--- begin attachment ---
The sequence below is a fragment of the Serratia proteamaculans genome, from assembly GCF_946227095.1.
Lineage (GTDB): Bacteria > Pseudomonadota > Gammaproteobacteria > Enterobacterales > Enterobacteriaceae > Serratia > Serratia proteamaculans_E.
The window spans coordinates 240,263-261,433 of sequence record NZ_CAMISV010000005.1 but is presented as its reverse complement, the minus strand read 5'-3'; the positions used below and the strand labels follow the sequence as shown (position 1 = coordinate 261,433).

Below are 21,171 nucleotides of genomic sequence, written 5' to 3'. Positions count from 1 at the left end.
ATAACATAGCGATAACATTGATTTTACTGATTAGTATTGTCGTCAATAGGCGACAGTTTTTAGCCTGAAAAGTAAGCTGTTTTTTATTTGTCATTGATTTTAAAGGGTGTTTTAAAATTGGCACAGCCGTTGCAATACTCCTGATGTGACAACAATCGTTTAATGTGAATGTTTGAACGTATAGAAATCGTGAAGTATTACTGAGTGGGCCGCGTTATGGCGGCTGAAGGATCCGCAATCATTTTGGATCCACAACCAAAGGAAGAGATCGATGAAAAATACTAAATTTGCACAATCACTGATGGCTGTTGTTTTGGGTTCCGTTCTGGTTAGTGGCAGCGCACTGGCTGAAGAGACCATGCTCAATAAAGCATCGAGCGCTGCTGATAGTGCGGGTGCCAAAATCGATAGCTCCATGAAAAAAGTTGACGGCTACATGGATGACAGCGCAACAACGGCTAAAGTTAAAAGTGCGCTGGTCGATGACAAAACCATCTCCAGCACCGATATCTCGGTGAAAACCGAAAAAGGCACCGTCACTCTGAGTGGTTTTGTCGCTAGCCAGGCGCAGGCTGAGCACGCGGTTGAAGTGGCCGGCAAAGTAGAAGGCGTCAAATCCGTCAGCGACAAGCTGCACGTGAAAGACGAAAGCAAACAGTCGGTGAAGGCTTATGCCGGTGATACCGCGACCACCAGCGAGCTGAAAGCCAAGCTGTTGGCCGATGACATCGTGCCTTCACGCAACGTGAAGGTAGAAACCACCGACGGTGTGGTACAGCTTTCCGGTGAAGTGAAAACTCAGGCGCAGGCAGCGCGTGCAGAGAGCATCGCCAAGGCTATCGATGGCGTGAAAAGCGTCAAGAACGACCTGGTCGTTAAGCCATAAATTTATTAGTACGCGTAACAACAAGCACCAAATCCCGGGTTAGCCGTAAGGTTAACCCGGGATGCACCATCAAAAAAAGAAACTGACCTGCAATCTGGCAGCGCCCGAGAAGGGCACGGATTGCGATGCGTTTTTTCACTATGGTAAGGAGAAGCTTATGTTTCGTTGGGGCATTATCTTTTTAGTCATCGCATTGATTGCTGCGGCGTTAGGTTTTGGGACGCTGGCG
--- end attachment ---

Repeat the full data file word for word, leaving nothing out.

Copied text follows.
The sequence below is a fragment of the Serratia proteamaculans genome, from assembly GCF_946227095.1.
Lineage (GTDB): Bacteria > Pseudomonadota > Gammaproteobacteria > Enterobacterales > Enterobacteriaceae > Serratia > Serratia proteamaculans_E.
The window spans coordinates 240,263-261,433 of sequence record NZ_CAMISV010000005.1 but is presented as its reverse complement, the minus strand read 5'-3'; the positions used below and the strand labels follow the sequence as shown (position 1 = coordinate 261,433).

Below are 21,171 nucleotides of genomic sequence, written 5' to 3'. Positions count from 1 at the left end.
ATAACATAGCGATAACATTGATTTTACTGATTAGTATTGTCGTCAATAGGCGACAGTTTTTAGCCTGAAAAGTAAGCTGTTTTTTATTTGTCATTGATTTTAAAGGGTGTTTTAAAATTGGCACAGCCGTTGCAATACTCCTGATGTGACAACAATCGTTTAATGTGAATGTTTGAACGTATAGAAATCGTGAAGTATTACTGAGTGGGCCGCGTTATGGCGGCTGAAGGATCCGCAATCATTTTGGATCCACAACCAAAGGAAGAGATCGATGAAAAATACTAAATTTGCACAATCACTGATGGCTGTTGTTTTGGGTTCCGTTCTGGTTAGTGGCAGCGCACTGGCTGAAGAGACCATGCTCAATAAAGCATCGAGCGCTGCTGATAGTGCGGGTGCCAAAATCGATAGCTCCATGAAAAAAGTTGACGGCTACATGGATGACAGCGCAACAACGGCTAAAGTTAAAAGTGCGCTGGTCGATGACAAAACCATCTCCAGCACCGATATCTCGGTGAAAACCGAAAAAGGCACCGTCACTCTGAGTGGTTTTGTCGCTAGCCAGGCGCAGGCTGAGCACGCGGTTGAAGTGGCCGGCAAAGTAGAAGGCGTCAAATCCGTCAGCGACAAGCTGCACGTGAAAGACGAAAGCAAACAGTCGGTGAAGGCTTATGCCGGTGATACCGCGACCACCAGCGAGCTGAAAGCCAAGCTGTTGGCCGATGACATCGTGCCTTCACGCAACGTGAAGGTAGAAACCACCGACGGTGTGGTACAGCTTTCCGGTGAAGTGAAAACTCAGGCGCAGGCAGCGCGTGCAGAGAGCATCGCCAAGGCTATCGATGGCGTGAAAAGCGTCAAGAACGACCTGGTCGTTAAGCCATAAATTTATTAGTACGCGTAACAACAAGCACCAAATCCCGGGTTAGCCGTAAGGTTAACCCGGGATGCACCATCAAAAAAAGAAACTGACCTGCAATCTGGCAGCGCCCGAGAAGGGCACGGATTGCGATGCGTTTTTTCACTATGGTAAGGAGAAGCTTATGTTTCGTTGGGGCATTATCTTTTTAGTCATCGCATTGATTGCTGCGGCGTTAGGTTTTGGGACGCTGGCG